> -- Also note that this is not the r-help list where general R questions
> should go.
>

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Re: Wild bootstrap

Matthieu Stigler
In reply to this post by Patrick Burns-2

Actually the wild bootstrap just samples the residuals, following
different schemes:
- 1 and -1 ("rademacher" bootstrap)
-normal distribution
-other schemes... see
http://www.econ.queensu.ca/working_papers/papers/qed_wp_1028.pdf

I have implemented such a bootstrap for VAR models (allowing to include
HC estimators from pkg sandwich), see:
library(vars)
?causality

Note that as only the residuals are bootstraped, and not the regressors,
a lot of computation can be saved as you don't need to compute every
time the (X'X)-1 matrix. Because you want to do it many times, it can be
useful not to reuse lm() at each step

I explored:
update(lm)
and finally used something like:
Ynew<-pred+res*rnorm(n=obs, mean=0, sd=x)
PI.boot<-solve(cross, crossprod(Zmlm,Ynew))

But this sure could be more efficient...

Matthieu



Patrick Burns a écrit :

> It is good if the original poster explains what
> a term means that they are searching for.  That
> has at least two benefits:
>
> * it avoids misunderstandings if the same or a
> similar term has a different meaning.
>
> * it educates subscribers (like me) who don't
> know the term.
>
> If not the original poster, then it's nice if a
> response contains it.  So here goes:
>
> The wild bootstrap is bootstrapping residuals and
> then randomly multiplying by 1 or -1.  Hence ensuring
> the distribution is symmetric around zero.
>
> I've done it -- I just didn't know it had a name.
>
> The bootstrapping tutorial on www.burns-stat.com
> would tell you how to do it yourself (minus the last
> step of multiplying by -1 or 1).
>
>
> On 29/03/2010 22:08, Brian G. Peterson wrote:
>> On 03/29/2010 04:00 PM, Paulo Grahl wrote:
>>> I am wondering whether it is possible to use 'boot' package (or any
>>> other) in order to use the wild bootstrap method.
>>> Any help, examples, would be appreciated.
>>
>> There are many implementations of the wild bootstap in R.
>>
>> Perhaps you should do a little searching, try a few things, and refine
>> your question with a code example.
>>
>> Regards,
>>
>> - Brian
>>
>

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Re: Wild bootstrap

Paulo Grahl
Thank you all for the help.  And sorry for not being precise on the
question, but you got it right:
my question was regarding the wild bootstrap for bootstrapping
heteroskedastic data, using Rademacher random variables. Even though
it is simple to implement it, I was wondering whether or not that
could be done
in a straightforward way using the 'boot' package.
Thanks
Paulo

On Tue, Mar 30, 2010 at 5:39 AM, Matthieu Stigler
<[hidden email]> wrote:

>
> Actually the wild bootstrap just samples the residuals, following different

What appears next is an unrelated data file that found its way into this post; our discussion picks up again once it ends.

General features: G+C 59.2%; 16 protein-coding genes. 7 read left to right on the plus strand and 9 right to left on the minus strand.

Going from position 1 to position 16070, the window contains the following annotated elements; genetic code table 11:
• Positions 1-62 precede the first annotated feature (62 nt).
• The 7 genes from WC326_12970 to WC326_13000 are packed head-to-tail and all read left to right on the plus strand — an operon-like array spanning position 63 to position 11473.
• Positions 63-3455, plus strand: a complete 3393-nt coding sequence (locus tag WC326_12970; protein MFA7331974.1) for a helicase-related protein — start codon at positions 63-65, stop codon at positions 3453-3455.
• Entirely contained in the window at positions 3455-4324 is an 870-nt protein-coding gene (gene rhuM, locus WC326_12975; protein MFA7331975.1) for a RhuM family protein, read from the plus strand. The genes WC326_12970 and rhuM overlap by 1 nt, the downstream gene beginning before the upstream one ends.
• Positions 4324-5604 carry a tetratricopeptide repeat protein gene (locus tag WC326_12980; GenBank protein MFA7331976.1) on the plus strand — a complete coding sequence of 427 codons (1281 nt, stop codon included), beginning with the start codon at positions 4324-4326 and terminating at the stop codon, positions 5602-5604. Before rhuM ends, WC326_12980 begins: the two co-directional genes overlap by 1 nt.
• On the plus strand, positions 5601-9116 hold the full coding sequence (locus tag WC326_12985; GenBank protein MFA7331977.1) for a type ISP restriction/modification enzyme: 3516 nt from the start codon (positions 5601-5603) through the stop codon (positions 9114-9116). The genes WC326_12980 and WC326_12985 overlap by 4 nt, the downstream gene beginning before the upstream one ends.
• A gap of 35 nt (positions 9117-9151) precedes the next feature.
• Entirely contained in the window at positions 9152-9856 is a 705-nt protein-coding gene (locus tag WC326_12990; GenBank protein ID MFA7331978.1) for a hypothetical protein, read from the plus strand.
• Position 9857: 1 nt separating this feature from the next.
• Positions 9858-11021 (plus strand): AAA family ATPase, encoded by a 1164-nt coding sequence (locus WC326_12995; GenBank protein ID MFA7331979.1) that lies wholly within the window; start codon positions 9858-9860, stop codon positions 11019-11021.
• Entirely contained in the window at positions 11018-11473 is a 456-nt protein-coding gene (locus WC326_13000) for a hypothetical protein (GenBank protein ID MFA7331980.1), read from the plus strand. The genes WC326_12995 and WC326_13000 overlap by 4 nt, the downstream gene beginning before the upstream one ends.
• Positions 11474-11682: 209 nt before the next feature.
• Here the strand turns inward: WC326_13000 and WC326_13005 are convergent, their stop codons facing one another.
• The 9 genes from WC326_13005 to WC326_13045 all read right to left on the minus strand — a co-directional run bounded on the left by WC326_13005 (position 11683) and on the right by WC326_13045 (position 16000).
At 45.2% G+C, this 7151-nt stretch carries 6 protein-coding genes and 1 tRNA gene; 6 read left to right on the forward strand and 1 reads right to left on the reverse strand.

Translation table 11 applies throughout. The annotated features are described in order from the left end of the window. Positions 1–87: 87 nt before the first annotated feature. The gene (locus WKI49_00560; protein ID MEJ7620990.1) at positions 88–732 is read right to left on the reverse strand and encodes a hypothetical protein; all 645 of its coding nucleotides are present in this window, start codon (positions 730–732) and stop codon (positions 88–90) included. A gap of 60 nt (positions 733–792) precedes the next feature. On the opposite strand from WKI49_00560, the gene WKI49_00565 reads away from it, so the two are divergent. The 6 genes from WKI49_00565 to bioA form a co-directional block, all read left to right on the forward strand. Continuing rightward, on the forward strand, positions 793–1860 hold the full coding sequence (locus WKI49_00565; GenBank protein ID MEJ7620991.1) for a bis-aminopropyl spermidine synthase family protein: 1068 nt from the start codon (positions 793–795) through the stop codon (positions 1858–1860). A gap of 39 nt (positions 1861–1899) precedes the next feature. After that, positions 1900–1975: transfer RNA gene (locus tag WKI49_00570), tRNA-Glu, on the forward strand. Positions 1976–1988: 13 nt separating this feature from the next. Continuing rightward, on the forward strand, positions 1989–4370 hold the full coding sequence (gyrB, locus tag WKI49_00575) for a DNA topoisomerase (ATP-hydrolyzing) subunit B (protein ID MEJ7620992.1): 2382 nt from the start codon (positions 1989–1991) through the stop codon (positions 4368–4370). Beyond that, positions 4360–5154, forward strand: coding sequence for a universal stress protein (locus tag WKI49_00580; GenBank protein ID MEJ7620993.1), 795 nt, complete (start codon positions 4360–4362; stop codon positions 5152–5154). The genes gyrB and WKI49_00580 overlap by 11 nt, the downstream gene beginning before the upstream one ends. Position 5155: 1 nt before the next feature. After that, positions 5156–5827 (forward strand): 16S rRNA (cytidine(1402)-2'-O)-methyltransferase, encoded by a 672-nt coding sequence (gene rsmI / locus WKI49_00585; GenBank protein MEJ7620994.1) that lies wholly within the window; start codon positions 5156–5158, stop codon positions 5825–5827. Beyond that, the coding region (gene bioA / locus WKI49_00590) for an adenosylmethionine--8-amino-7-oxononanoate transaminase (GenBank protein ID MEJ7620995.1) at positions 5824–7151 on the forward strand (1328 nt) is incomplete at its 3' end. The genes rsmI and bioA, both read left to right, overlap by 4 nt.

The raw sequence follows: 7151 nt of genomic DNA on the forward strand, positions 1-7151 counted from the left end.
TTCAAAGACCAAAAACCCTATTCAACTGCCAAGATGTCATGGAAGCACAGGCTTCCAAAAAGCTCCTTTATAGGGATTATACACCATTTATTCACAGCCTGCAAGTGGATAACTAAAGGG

> schemes:
> - 1 and -1 ("rademacher" bootstrap)
> -normal distribution
> -other schemes... see
> http://www.econ.queensu.ca/working_papers/papers/qed_wp_1028.pdf
>
> I have implemented such a bootstrap for VAR models (allowing to include HC
> estimators from pkg sandwich), see:
> library(vars)
> ?causality
>
> Note that as only the residuals are bootstraped, and not the regressors, a
> lot of computation can be saved as you don't need to compute every time the
> (X'X)-1 matrix. Because you want to do it many times, it can be useful not
> to reuse lm() at each step
>
> I explored:
> update(lm)
> and finally used something like:
> Ynew<-pred+res*rnorm(n=obs, mean=0, sd=x)
> PI.boot<-solve(cross, crossprod(Zmlm,Ynew))
>
> But this sure could be more efficient...
>
> Matthieu
>
>
>
> Patrick Burns a écrit :
>>
>> It is good if the original poster explains what
>> a term means that they are searching for.  That
>> has at least two benefits:
>>
>> * it avoids misunderstandings if the same or a
>> similar term has a different meaning.
>>
>> * it educates subscribers (like me) who don't
>> know the term.
>>
>> If not the original poster, then it's nice if a
>> response contains it.  So here goes:
>>
>> The wild bootstrap is bootstrapping residuals and
>> then randomly multiplying by 1 or -1.  Hence ensuring
>> the distribution is symmetric around zero.
>>
>> I've done it -- I just didn't know it had a name.
>>
>> The bootstrapping tutorial on www.burns-stat.com
>> would tell you how to do it yourself (minus the last
>> step of multiplying by -1 or 1).
>>
>>
>> On 29/03/2010 22:08, Brian G. Peterson wrote:
>>>
>>> On 03/29/2010 04:00 PM, Paulo Grahl wrote:
>>>>
>>>> I am wondering whether it is possible to use 'boot' package (or any
>>>> other) in order to use the wild bootstrap method.
>>>> Any help, examples, would be appreciated.
>>>
>>> There are many implementations of the wild bootstap in R.
>>>
>>> Perhaps you should do a little searching, try a few things, and refine
>>> your question with a code example.
>>>
>>> Regards,
>>>
>>> - Brian
>>>
>>
>
>



--
Paulo Gustavo Grahl, CFA
------------------------------------------
[hidden email]
[hidden email]
www.linkedin.com/in/pgrahl